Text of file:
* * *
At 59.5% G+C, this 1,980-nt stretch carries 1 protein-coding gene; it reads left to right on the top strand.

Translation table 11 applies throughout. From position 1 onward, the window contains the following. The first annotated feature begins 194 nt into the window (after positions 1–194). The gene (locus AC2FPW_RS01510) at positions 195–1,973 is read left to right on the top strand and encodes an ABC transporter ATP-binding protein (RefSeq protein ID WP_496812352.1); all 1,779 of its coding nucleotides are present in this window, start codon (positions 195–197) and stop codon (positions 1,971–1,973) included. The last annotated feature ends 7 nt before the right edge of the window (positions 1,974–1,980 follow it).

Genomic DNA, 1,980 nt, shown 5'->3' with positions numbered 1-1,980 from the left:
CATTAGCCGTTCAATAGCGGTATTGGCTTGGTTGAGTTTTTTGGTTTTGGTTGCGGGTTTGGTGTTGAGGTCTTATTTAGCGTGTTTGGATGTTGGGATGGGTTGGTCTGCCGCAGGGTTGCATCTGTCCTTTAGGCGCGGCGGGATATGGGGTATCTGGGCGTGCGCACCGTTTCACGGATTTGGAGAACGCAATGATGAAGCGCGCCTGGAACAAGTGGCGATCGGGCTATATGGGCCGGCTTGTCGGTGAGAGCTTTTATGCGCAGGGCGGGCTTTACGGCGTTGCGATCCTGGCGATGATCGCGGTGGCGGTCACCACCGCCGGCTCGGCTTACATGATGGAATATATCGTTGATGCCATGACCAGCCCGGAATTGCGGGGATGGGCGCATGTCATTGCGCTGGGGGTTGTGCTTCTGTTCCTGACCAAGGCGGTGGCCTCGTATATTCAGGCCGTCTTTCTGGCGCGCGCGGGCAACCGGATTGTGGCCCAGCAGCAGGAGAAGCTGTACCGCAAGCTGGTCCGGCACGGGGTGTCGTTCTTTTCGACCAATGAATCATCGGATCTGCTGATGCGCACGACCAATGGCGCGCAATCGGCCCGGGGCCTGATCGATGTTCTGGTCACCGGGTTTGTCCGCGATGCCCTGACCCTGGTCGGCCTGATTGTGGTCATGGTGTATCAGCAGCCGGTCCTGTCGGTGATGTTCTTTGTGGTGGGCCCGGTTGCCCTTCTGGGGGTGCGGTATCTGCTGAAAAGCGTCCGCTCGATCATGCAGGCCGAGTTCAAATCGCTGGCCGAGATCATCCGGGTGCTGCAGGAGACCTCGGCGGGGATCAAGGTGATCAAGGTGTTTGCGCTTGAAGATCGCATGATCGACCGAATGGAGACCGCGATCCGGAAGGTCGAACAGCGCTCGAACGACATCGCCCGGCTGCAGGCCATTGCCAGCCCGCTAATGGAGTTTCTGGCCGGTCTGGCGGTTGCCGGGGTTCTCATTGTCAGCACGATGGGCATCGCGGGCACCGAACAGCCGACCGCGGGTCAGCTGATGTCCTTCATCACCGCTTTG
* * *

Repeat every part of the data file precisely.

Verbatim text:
At 59.5% G+C, this 1,980-nt stretch carries 1 protein-coding gene; it reads left to right on the top strand.

Translation table 11 applies throughout. From position 1 onward, the window contains the following. The first annotated feature begins 194 nt into the window (after positions 1–194). The gene (locus AC2FPW_RS01510) at positions 195–1,973 is read left to right on the top strand and encodes an ABC transporter ATP-binding protein (RefSeq protein ID WP_496812352.1); all 1,779 of its coding nucleotides are present in this window, start codon (positions 195–197) and stop codon (positions 1,971–1,973) included. The last annotated feature ends 7 nt before the right edge of the window (positions 1,974–1,980 follow it).

Genomic DNA, 1,980 nt, shown 5'->3' with positions numbered 1-1,980 from the left:
CATTAGCCGTTCAATAGCGGTATTGGCTTGGTTGAGTTTTTTGGTTTTGGTTGCGGGTTTGGTGTTGAGGTCTTATTTAGCGTGTTTGGATGTTGGGATGGGTTGGTCTGCCGCAGGGTTGCATCTGTCCTTTAGGCGCGGCGGGATATGGGGTATCTGGGCGTGCGCACCGTTTCACGGATTTGGAGAACGCAATGATGAAGCGCGCCTGGAACAAGTGGCGATCGGGCTATATGGGCCGGCTTGTCGGTGAGAGCTTTTATGCGCAGGGCGGGCTTTACGGCGTTGCGATCCTGGCGATGATCGCGGTGGCGGTCACCACCGCCGGCTCGGCTTACATGATGGAATATATCGTTGATGCCATGACCAGCCCGGAATTGCGGGGATGGGCGCATGTCATTGCGCTGGGGGTTGTGCTTCTGTTCCTGACCAAGGCGGTGGCCTCGTATATTCAGGCCGTCTTTCTGGCGCGCGCGGGCAACCGGATTGTGGCCCAGCAGCAGGAGAAGCTGTACCGCAAGCTGGTCCGGCACGGGGTGTCGTTCTTTTCGACCAATGAATCATCGGATCTGCTGATGCGCACGACCAATGGCGCGCAATCGGCCCGGGGCCTGATCGATGTTCTGGTCACCGGGTTTGTCCGCGATGCCCTGACCCTGGTCGGCCTGATTGTGGTCATGGTGTATCAGCAGCCGGTCCTGTCGGTGATGTTCTTTGTGGTGGGCCCGGTTGCCCTTCTGGGGGTGCGGTATCTGCTGAAAAGCGTCCGCTCGATCATGCAGGCCGAGTTCAAATCGCTGGCCGAGATCATCCGGGTGCTGCAGGAGACCTCGGCGGGGATCAAGGTGATCAAGGTGTTTGCGCTTGAAGATCGCATGATCGACCGAATGGAGACCGCGATCCGGAAGGTCGAACAGCGCTCGAACGACATCGCCCGGCTGCAGGCCATTGCCAGCCCGCTAATGGAGTTTCTGGCCGGTCTGGCGGTTGCCGGGGTTCTCATTGTCAGCACGATGGGCATCGCGGGCACCGAACAGCCGACCGCGGGTCAGCTGATGTCCTTCATCACCGCTTTG